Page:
Hayes v AkhterAnnotate this Case
Decided on July 3, 2019 SUPREME COURT OF THE STATE OF NEW YORK Appellate Division, Second Judicial Department
WILLIAM F. MASTRO, J.P.
JOSEPH J. MALTESE
COLLEEN D. DUFFY
FRANCESCA E. CONNOLLY, JJ.
(Index No. 50845/14)
[*1]Jennifer Hayes, etc., appellant,
Mohammad F. Akhter, etc., et al., respondents.
Krentsel & Guzman, LLP, New York, NY (Steven E. Krentsel, Julie T. Mark, and Marcia Raicus of counsel), for appellant.
Westermann Sheehy Keenan Samaan & Aydelott, LLP, White Plains, NY (Timothy J. Lenane of counsel), for respondent Mohammad F. Akhter.
Rende, Ryan & Downes, LLP, White Plains, NY (Jonathan Reed and Alissa A. Mendys of counsel), for respondents Kenneth K. Zweig and St. Luke's Cornwall Hospital.
Feldman, Kleidman, Coffey, Sappe & Regenbaum LLP, Fishkill, NY (Marsha Solomon Weiss of counsel), for respondent George Profeta.
Catania, Mahon, Milligram & Rider, PLLC, Newburgh, NY (Ari I. Bauer of counsel), for respondent Richard Marc Diamond.
DECISION & ORDER
In an action, inter alia, to recover damages for medical malpractice, the plaintiff appeals from an order of the Supreme Court, Dutchess County (James V. Brands, J.), dated May 5, 2017. The order denied the plaintiff's motion, in effect, pursuant to CPLR 5015(a)(1) to vacate an order and judgment (one paper) of the same court dated January 18, 2017, which, upon the plaintiff's default in appearing at a compliance conference, dismissed the complaint, and to restore the action to active status.
ORDERED that the order is affirmed, with one bill of costs payable to the respondents appearing separately and filing separate briefs.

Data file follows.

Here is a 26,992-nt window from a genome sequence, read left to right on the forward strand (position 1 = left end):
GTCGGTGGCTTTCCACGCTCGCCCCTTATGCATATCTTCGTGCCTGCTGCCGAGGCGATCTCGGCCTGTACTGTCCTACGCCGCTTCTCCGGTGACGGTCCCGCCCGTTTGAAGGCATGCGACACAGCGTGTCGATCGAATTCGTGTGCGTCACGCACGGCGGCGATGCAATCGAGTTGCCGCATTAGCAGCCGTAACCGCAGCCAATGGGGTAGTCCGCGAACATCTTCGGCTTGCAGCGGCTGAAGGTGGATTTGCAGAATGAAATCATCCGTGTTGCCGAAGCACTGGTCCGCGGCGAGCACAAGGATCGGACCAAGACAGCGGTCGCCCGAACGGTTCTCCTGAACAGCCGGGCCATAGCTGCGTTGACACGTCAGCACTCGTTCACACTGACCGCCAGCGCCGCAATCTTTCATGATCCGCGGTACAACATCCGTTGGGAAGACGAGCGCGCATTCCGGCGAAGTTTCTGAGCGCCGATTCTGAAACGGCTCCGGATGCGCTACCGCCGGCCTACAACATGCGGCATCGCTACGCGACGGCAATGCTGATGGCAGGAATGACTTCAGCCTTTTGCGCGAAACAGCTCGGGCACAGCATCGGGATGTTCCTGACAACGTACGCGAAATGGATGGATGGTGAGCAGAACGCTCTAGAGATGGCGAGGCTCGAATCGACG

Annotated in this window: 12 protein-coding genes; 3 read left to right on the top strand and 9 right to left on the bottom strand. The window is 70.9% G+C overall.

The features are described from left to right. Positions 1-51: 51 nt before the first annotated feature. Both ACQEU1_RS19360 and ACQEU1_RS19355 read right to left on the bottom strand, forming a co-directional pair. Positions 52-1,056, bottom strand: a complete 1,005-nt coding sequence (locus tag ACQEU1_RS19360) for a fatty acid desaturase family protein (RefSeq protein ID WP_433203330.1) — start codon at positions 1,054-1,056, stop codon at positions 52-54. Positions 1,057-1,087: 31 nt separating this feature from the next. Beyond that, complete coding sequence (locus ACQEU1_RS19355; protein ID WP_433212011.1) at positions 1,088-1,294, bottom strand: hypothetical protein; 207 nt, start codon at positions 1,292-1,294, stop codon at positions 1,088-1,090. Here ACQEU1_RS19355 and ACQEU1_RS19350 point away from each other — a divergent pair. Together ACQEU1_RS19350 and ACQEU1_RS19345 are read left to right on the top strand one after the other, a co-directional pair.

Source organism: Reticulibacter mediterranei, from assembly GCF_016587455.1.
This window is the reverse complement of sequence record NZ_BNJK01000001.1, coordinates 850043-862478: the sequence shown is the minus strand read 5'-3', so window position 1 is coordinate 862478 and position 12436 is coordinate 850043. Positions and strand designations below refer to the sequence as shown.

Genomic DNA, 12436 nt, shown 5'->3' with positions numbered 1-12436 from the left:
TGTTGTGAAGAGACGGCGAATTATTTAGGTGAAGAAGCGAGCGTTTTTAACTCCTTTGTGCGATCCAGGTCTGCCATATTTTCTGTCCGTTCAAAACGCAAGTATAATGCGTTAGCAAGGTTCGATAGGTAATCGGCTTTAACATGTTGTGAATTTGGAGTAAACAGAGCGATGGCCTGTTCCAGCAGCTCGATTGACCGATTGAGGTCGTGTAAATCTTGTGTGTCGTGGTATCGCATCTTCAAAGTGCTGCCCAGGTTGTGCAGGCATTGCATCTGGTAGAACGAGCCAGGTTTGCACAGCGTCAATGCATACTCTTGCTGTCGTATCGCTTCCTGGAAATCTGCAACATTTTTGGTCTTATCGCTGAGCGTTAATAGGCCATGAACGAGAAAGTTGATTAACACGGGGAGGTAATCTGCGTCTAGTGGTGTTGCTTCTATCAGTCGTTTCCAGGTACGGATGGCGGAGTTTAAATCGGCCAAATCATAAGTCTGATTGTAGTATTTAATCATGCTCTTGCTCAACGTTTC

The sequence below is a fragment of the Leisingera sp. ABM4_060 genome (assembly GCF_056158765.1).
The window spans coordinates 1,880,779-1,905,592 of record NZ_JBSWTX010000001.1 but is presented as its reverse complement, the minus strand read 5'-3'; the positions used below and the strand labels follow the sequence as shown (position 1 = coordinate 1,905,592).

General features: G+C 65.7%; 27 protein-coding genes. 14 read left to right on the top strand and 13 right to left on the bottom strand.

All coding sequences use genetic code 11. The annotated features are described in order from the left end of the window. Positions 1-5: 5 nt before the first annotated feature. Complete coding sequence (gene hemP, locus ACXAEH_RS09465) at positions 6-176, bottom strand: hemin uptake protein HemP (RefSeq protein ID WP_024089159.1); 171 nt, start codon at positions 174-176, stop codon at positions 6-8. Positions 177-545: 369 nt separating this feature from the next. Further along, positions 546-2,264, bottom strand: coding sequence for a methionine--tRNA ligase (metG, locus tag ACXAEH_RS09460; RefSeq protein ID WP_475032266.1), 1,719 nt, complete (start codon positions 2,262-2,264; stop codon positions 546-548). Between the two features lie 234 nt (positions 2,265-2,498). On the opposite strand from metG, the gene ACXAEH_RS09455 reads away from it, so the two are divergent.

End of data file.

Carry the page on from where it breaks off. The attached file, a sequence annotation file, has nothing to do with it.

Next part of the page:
In this action, inter alia, to recover damages for medical malpractice, the plaintiff moved, in effect, pursuant to CPLR 5015(a)(1) to vacate an order and judgment (one paper) dated January 18, 2017 (hereinafter the January 18 order), and to restore the action to active status. The January 18 order, upon the plaintiff's default in appearing at a compliance conference on January 4, 2017, dismissed the complaint pursuant to 22 NYCRR 202.27. By order dated May 5, 2017, the Supreme Court denied the plaintiff's motion. The plaintiff appeals.
Pursuant to CPLR 5015(a)(1), in order for the Supreme Court to vacate the January 18 order, the plaintiff was required to show both a reasonable excuse for the default and the existence of a potentially meritorious cause of action (see CPLR 5015[a]; Wright v City of [*2]Poughkeepsie, 136 AD3d 809, 809; Mazzio v Jennings, 128 AD3d 1032, 1032). Contrary to the plaintiff's contention, she failed to demonstrate a reasonable excuse for her default in appearing at the compliance conference. The proffered excuse, which consisted of an undetailed, unsubstantiated, vague, and conclusory claim of law office failure (see Dobbyn-Blackmore v City of New York, 123 AD3d 1083, 1084; CEO Bus. Brokers, Inc. v Alqabili, 105 AD3d 989, 990), was part of a pattern of willful default and neglect (see Wright v City of Poughkeepsie, 136 AD3d at 809; Santiago v New York City Health & Hosps. Corp., 10 AD3d 393). Since the plaintiff failed to demonstrate a reasonable excuse, we need not reach the issue of whether she demonstrated the existence of a potentially meritorious cause of action (see Wright v City of Poughkeepsie, 136 AD3d at 809).
Accordingly, we agree with the Supreme Court's determination denying the plaintiff's motion.
MASTRO, J.P., MALTESE, DUFFY and CONNOLLY, JJ., concur.ENTER:
Clerk of the Court